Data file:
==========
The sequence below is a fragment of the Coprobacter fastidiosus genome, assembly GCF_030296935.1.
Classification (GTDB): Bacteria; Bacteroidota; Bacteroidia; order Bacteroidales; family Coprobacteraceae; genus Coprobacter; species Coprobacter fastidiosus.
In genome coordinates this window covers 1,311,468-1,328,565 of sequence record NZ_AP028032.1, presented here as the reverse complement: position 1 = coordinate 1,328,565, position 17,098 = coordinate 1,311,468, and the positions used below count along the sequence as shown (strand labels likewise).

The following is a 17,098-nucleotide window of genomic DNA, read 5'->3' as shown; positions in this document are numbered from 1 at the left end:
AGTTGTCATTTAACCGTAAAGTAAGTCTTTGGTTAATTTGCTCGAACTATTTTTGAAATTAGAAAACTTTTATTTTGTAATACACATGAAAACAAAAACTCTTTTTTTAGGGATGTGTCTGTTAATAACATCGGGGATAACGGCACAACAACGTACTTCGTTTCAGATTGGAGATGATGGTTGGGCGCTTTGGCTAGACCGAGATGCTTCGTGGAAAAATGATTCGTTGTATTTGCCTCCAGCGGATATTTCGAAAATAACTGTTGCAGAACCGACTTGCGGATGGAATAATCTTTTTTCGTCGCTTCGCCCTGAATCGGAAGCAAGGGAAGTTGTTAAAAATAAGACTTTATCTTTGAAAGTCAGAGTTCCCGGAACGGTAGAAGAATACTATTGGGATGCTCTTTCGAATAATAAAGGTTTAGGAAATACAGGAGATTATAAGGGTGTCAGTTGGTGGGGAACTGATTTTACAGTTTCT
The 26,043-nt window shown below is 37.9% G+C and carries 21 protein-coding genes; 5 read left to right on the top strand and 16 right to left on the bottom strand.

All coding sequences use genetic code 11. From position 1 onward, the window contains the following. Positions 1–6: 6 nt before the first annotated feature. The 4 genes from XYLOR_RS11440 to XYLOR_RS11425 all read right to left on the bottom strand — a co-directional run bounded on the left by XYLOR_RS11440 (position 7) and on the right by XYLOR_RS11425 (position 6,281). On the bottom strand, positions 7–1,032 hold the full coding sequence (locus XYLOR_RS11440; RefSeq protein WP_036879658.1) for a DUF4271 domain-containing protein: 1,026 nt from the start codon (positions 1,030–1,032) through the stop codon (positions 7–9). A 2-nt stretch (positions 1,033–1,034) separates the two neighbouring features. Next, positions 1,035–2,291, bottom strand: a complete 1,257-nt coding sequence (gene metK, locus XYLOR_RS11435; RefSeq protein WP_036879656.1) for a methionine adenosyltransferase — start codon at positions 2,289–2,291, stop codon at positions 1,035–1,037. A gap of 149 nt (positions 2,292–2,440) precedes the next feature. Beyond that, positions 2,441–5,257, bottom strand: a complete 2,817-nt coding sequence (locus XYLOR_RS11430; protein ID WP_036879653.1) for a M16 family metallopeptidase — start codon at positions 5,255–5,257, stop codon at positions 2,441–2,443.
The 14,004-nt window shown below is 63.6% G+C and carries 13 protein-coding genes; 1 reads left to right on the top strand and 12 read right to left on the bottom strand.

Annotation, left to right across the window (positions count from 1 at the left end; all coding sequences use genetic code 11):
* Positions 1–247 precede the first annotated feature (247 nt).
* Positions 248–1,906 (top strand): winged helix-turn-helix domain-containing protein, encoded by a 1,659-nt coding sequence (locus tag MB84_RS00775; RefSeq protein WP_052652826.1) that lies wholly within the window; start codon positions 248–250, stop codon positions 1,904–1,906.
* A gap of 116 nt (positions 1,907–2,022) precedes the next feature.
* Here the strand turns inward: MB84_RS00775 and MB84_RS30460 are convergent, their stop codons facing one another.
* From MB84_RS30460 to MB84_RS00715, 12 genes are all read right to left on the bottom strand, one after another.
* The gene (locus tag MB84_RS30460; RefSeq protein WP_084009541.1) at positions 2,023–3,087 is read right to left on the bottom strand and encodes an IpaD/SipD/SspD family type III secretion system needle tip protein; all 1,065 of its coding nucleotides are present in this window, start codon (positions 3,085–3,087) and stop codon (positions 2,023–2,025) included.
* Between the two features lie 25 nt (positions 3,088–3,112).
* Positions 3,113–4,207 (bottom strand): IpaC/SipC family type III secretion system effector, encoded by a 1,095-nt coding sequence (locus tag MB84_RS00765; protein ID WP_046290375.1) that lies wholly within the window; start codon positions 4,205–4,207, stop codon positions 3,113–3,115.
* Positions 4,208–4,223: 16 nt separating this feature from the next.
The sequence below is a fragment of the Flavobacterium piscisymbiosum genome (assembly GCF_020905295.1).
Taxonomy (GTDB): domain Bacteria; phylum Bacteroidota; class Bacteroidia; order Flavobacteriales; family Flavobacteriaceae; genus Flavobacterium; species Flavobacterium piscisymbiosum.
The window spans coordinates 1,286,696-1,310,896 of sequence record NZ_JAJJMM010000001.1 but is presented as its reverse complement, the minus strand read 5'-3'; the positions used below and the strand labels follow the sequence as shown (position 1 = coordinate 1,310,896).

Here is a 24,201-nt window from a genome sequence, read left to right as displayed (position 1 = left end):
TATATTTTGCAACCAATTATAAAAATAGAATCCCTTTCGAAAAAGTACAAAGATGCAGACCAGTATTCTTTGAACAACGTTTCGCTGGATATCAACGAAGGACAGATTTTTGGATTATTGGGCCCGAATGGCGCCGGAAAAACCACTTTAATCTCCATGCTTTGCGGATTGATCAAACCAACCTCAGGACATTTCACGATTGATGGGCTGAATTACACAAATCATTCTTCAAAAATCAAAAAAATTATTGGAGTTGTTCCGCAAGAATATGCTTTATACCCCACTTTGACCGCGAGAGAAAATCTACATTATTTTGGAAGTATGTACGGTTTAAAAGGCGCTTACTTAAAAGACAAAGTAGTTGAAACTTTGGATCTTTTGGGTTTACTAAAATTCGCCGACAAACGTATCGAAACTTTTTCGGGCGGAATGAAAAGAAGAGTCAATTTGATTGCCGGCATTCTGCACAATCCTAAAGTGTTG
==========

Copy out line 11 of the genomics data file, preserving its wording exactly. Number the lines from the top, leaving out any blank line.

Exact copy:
* Positions 248–1,906 (top strand): winged helix-turn-helix domain-containing protein, encoded by a 1,659-nt coding sequence (locus tag MB84_RS00775; RefSeq protein WP_052652826.1) that lies wholly within the window; start codon positions 248–250, stop codon positions 1,904–1,906.